Next year my barn will not be available because my mother in law is going to remodel it and move in. I know this must sound kind of weird but that is what is so. The good news is that Joel is all about not spending anymore money than necessary so things like his brooder house are simply small walled lean twos on the ground. I have a smallish sheep barn that I built 2 years ago and I will convert it into a brooder house. The biggest hurdle will be getting electricity down to where the barn is. I have a plan to do that which involves an electrician friend of mine doing the electrical installation in exchange for good chicken meat over the next few years. I have not done all my home work yet though so if your talking to him, Mums the word.
THE MOVABLE PEN (the next 5 weeks)
Once the chicks had arrived I needed to get going on building the movable pen that Joel bases his entire operation on. I had mentioned this pen earlier. It is !0' x 12' x 2' high. It can hold up to 80 chickens at a time. This is enough space for these chicks as long as you move the pen every day giving them fresh ground to eat, scratch and poop on.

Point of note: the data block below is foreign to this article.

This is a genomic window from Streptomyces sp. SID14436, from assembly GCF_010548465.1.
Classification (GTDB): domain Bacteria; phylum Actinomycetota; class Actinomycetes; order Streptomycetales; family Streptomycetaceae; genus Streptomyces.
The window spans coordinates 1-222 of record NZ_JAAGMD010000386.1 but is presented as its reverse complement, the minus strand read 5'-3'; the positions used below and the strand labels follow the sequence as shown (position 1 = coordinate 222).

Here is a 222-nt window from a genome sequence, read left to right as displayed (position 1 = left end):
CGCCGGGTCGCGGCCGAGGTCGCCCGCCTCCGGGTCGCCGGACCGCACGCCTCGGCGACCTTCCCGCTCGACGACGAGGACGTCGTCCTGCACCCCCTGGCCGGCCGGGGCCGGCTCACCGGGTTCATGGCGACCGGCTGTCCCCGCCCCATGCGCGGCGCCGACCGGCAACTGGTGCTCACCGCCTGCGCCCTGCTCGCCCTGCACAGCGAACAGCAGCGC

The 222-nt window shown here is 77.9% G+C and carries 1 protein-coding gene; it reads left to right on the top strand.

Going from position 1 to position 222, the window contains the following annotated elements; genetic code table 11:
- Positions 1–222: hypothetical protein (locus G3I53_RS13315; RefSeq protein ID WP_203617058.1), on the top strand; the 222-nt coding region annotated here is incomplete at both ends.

I had a bunch of used 1" x 4" treated decking around so I used it to build the pen. The next pens will be made of cedar. This will make them substantially lighter. My pen is not bad but a bit of a pig to move around. With my chickens everything went quite good. One day I was moving them though and did not shoo everyone forward as I dragged the pen 12' to its next location. I ran over one of my 6 week old chickens and killed it. Yesterday I was moving the pen and the same thing occurred but for it was my 5 remaining turkeys in the pen. Normally they move along and all is good. Yesterday one of the turkeys did not move. I yanked thinking that is was the ground that I was stuck on and when I was done I had crushed one of my 10 week old turkeys. I was very bummed. Technically I still am. So the pens do have some hazard to them. Paying attention will help. The system is quite cool. The watering is portable also with the use of a 5 gal bucket on top, which gravity feeds into a watering system.